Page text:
Grits for Breakfast points out that Dallas is still in hot water over the accuracy of their crime stats. An editorial in the Dallas Morning News gets at the fundamental problem:
No doubt [Police Chief David] Kunkle had good intentions when he urged the department to alter its reporting procedures to make the city’s crime-reporting procedures more accurate. However, several criminal justice experts say the change appears to violate the FBI’s standardized, nationwide classification systems and may also have inflated the improvement in the overall crime rate.
Kunkle, who will retire next year, brought strong leadership to the Dallas Police Department and solid progress in fighting crime. The city’s crime trend is moving in the proper direction.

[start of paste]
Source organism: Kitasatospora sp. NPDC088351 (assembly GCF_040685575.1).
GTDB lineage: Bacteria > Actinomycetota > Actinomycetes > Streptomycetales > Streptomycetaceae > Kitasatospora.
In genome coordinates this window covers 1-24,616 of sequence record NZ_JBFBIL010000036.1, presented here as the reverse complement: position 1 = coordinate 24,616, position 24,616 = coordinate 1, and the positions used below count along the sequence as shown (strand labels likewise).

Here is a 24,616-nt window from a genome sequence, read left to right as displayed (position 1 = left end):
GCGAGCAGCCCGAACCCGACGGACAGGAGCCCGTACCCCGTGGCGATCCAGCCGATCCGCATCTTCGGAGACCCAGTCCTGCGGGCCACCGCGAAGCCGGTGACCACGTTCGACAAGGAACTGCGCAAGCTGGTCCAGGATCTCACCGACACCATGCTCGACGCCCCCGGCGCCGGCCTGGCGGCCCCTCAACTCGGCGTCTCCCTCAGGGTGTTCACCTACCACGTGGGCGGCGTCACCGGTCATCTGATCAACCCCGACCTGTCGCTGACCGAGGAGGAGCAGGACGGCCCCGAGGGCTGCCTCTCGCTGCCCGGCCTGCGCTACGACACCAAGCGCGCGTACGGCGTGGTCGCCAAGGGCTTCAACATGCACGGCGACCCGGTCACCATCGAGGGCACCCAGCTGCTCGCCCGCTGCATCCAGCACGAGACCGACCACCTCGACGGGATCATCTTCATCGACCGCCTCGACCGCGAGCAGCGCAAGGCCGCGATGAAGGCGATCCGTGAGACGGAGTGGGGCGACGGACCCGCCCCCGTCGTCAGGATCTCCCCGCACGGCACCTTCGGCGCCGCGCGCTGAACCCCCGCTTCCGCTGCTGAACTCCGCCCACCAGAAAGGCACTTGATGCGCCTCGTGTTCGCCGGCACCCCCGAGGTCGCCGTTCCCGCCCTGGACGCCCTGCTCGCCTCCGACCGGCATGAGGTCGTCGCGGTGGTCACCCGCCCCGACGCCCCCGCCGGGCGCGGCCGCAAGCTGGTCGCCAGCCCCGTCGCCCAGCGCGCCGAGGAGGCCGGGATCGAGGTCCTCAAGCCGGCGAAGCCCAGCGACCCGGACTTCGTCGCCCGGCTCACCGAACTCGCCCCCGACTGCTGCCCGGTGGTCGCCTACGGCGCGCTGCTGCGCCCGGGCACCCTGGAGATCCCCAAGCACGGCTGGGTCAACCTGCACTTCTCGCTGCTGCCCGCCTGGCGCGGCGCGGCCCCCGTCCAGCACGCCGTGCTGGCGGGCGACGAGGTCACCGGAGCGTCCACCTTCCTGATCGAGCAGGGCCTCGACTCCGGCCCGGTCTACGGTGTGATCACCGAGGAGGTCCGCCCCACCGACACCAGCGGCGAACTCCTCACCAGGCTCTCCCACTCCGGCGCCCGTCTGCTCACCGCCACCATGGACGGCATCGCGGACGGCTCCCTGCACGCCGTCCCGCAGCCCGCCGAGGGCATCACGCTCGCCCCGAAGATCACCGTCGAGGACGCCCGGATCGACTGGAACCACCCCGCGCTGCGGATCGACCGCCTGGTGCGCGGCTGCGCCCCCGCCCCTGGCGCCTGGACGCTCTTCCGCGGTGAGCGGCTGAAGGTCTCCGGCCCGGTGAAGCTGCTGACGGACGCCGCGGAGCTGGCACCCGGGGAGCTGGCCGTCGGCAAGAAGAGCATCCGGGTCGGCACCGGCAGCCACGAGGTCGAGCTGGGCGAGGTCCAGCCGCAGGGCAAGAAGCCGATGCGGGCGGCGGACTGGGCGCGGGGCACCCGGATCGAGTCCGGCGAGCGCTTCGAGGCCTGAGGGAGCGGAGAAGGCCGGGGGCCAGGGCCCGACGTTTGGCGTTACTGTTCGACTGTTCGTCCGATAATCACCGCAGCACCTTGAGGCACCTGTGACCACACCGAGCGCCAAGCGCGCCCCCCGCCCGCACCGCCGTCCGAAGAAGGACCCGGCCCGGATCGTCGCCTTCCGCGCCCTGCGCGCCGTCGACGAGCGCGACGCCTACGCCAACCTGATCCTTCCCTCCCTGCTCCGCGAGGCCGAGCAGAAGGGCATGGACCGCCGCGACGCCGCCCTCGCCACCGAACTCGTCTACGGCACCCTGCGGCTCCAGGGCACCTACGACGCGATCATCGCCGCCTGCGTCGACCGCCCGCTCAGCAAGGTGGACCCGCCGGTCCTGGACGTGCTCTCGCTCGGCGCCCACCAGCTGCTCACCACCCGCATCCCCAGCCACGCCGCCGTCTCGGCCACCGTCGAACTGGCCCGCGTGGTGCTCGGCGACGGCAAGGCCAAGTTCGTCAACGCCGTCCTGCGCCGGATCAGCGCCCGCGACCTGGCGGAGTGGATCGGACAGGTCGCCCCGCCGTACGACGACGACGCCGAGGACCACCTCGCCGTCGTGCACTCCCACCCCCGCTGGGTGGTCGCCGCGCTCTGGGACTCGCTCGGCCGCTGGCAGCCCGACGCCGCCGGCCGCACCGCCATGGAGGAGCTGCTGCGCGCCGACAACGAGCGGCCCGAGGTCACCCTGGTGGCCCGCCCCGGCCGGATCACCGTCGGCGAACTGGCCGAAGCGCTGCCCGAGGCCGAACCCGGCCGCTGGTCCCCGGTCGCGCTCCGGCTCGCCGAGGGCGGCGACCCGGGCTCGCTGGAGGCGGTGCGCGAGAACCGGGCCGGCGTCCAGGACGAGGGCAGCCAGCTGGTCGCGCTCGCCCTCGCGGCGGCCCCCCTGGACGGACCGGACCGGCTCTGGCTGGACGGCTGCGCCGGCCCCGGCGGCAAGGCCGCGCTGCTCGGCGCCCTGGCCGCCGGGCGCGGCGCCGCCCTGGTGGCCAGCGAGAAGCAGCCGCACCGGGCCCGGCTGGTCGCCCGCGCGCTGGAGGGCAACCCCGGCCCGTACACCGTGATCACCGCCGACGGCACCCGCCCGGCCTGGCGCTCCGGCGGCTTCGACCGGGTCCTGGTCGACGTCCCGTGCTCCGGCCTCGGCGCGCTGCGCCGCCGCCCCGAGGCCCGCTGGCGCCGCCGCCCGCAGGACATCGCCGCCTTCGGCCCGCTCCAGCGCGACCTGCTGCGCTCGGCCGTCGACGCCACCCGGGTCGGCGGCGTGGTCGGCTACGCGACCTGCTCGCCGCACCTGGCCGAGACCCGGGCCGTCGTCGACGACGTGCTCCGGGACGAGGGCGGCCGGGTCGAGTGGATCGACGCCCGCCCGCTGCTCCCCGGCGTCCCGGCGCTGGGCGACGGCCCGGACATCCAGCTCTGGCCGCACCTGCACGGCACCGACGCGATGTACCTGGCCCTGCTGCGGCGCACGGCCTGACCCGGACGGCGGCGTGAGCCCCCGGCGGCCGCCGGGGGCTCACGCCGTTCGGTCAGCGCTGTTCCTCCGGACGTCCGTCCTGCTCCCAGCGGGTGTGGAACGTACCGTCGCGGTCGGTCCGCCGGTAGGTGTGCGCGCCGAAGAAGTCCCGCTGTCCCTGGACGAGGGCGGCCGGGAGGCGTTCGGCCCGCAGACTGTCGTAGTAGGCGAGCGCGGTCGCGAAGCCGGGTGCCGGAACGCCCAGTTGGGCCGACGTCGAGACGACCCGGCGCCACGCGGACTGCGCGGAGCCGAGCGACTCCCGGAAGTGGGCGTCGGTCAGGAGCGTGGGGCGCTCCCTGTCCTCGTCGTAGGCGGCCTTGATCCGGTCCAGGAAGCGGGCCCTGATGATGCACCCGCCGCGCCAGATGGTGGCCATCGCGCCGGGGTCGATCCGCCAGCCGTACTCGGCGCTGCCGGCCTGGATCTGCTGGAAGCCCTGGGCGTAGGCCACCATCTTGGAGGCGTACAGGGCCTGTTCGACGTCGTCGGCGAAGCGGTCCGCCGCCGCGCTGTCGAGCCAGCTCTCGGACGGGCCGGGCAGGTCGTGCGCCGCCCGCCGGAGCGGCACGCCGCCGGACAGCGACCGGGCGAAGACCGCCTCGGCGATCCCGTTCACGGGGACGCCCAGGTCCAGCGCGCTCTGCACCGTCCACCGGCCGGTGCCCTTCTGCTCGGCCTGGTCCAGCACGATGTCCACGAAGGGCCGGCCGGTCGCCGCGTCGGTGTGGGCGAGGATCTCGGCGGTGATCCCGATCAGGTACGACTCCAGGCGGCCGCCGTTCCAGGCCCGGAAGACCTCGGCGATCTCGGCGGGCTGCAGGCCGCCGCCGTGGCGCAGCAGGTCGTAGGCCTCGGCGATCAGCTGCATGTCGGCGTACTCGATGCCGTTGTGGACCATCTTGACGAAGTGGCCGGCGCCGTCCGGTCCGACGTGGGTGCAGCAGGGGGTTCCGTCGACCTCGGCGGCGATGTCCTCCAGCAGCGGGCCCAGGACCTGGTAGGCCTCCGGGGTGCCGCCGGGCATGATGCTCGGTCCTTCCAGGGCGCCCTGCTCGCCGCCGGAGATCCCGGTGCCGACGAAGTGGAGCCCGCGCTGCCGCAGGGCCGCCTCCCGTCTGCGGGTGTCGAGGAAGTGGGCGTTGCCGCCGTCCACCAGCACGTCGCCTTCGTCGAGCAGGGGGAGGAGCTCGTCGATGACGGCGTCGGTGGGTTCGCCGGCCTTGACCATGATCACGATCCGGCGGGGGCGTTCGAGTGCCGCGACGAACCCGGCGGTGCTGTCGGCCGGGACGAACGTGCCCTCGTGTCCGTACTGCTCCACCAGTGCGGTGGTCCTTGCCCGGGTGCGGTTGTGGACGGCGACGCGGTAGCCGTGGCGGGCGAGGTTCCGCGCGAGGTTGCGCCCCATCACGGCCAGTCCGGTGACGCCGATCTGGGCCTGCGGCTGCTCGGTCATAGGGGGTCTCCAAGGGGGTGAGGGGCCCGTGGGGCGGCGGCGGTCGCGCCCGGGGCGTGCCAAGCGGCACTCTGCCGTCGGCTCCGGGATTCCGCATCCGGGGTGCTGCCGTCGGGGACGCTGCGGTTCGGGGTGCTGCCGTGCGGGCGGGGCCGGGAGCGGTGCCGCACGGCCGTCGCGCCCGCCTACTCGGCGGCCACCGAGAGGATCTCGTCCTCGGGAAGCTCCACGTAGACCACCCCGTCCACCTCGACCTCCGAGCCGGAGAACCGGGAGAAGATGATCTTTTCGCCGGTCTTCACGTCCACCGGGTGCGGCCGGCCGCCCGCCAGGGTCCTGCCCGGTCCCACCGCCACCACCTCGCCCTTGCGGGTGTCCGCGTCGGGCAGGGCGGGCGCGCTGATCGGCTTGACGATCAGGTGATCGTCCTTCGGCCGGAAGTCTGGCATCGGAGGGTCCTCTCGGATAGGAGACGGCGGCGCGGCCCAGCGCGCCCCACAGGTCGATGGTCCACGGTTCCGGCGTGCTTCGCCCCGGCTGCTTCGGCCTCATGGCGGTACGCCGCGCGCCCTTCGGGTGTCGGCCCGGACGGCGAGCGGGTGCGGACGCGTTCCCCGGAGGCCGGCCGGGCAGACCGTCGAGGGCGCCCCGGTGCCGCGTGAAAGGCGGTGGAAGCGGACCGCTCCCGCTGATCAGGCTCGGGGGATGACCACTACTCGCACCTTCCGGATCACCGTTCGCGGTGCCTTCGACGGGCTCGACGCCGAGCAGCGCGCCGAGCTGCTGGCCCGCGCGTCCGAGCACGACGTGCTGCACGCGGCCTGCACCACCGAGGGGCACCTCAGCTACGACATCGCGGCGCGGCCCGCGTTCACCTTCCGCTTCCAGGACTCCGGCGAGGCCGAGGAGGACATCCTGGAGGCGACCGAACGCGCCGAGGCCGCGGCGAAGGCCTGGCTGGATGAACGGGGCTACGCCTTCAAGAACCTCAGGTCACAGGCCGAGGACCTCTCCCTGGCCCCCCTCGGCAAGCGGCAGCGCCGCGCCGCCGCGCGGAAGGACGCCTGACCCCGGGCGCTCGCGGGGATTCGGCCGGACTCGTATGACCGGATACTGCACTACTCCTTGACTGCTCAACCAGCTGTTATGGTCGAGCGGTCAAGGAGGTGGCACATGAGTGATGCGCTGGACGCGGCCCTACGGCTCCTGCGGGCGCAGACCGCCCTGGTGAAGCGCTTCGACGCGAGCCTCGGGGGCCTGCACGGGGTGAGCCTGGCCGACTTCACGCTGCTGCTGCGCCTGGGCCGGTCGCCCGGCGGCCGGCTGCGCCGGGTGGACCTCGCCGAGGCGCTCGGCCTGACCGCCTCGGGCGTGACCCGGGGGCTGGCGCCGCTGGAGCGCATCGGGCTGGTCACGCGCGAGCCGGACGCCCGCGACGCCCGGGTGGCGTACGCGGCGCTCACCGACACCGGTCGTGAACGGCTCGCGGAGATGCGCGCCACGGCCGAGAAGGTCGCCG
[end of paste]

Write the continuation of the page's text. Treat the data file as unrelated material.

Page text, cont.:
Nonetheless, doubt has been cast over the integrity of the crime stats, and an independent third-party review is the best way to clear up these questions. Citizens can then have confidence in the city’s crime-counting policy – or learn where reform is needed.
Police departments adopt the procedures by which the self-report crime stats to the FBI. This is the case in Austin as well. Police Chiefs want data to be reflective of actual underlying crime, both to avoid unnecessary fear and to optimally allocate policing resources. Unfortunately, in an attempt to carve out noisiness, it’s possible for procedures that go too far and eliminate actual signal, so to speak. A lot of police departments are going to come under fire for their procedures as the Gov 2.0 movement asks for more public safety data. Austin should be pro-active and tackle this problem by setting up continuous, detailed independent review.